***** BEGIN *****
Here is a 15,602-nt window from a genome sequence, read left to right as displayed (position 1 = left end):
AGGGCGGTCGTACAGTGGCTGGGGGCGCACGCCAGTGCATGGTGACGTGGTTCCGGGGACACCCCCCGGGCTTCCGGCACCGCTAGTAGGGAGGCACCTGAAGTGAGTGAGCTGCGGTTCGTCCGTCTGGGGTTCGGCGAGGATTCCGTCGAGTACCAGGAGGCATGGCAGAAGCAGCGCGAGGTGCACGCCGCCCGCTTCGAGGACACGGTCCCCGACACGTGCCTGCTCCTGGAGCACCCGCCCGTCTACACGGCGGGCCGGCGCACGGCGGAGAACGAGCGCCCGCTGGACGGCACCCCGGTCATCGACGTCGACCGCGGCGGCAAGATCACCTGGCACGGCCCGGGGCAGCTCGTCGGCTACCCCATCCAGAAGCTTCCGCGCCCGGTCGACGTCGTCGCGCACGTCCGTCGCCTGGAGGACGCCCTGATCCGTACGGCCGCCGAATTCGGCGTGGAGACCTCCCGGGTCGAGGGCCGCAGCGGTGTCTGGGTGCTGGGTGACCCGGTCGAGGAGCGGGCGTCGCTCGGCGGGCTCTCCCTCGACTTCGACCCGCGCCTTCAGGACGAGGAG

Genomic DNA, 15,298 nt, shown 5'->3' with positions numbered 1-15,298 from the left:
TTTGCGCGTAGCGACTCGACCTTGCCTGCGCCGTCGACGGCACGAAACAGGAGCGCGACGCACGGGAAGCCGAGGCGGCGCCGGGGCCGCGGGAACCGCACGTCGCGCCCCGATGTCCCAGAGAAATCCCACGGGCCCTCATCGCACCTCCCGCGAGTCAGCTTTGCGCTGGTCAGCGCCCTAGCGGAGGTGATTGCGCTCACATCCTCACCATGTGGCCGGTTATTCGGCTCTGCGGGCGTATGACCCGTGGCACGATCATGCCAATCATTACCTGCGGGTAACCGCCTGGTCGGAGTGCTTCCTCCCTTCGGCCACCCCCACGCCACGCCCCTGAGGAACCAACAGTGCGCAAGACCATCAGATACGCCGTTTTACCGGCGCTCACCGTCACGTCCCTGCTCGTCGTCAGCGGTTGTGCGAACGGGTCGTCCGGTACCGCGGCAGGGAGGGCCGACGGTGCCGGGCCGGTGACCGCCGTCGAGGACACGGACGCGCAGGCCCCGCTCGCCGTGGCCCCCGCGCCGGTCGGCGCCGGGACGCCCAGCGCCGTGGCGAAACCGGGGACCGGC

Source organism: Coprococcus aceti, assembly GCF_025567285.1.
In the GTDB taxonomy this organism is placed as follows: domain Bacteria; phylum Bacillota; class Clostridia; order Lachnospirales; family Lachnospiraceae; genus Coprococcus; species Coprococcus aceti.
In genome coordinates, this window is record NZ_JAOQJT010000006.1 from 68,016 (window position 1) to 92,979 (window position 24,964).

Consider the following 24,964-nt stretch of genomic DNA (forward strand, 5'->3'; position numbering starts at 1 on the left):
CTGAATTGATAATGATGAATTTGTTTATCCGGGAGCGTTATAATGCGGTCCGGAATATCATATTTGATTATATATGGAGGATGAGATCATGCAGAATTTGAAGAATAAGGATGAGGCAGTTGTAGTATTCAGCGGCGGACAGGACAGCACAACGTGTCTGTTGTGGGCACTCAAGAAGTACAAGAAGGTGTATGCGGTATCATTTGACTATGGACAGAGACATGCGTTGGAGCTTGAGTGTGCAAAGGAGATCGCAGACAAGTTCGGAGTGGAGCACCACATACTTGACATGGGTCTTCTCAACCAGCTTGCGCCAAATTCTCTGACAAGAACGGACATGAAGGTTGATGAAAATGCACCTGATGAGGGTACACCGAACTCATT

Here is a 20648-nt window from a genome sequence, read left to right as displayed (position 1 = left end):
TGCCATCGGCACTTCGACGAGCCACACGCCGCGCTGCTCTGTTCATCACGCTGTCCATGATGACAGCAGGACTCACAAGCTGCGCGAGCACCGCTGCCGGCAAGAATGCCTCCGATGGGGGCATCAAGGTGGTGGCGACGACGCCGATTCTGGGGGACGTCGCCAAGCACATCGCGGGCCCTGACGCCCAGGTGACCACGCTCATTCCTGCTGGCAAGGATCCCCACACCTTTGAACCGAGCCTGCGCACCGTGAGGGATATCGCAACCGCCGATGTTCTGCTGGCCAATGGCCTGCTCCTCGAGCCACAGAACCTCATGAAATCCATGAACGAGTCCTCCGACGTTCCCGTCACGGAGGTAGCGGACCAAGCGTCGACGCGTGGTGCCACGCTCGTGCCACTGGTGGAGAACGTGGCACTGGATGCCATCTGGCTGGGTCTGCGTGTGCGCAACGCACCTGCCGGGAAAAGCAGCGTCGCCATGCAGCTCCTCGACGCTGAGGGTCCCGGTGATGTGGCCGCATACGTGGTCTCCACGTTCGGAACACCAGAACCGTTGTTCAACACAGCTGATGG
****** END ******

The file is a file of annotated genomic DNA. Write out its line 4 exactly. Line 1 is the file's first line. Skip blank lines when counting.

TTTGCGCGTAGCGACTCGACCTTGCCTGCGCCGTCGACGGCACGAAACAGGAGCGCGACGCACGGGAAGCCGAGGCGGCGCCGGGGCCGCGGGAACCGCACGTCGCGCCCCGATGTCCCAGAGAAATCCCACGGGCCCTCATCGCACCTCCCGCGAGTCAGCTTTGCGCTGGTCAGCGCCCTAGCGGAGGTGATTGCGCTCACATCCTCACCATGTGGCCGGTTATTCGGCTCTGCGGGCGTATGACCCGTGGCACGATCATGCCAATCATTACCTGCGGGTAACCGCCTGGTCGGAGTGCTTCCTCCCTTCGGCCACCCCCACGCCACGCCCCTGAGGAACCAACAGTGCGCAAGACCATCAGATACGCCGTTTTACCGGCGCTCACCGTCACGTCCCTGCTCGTCGTCAGCGGTTGTGCGAACGGGTCGTCCGGTACCGCGGCAGGGAGGGCCGACGGTGCCGGGCCGGTGACCGCCGTCGAGGACACGGACGCGCAGGCCCCGCTCGCCGTGGCCCCCGCGCCGGTCGGCGCCGGGACGCCCAGCGCCGTGGCGAAACCGGGGACCGGC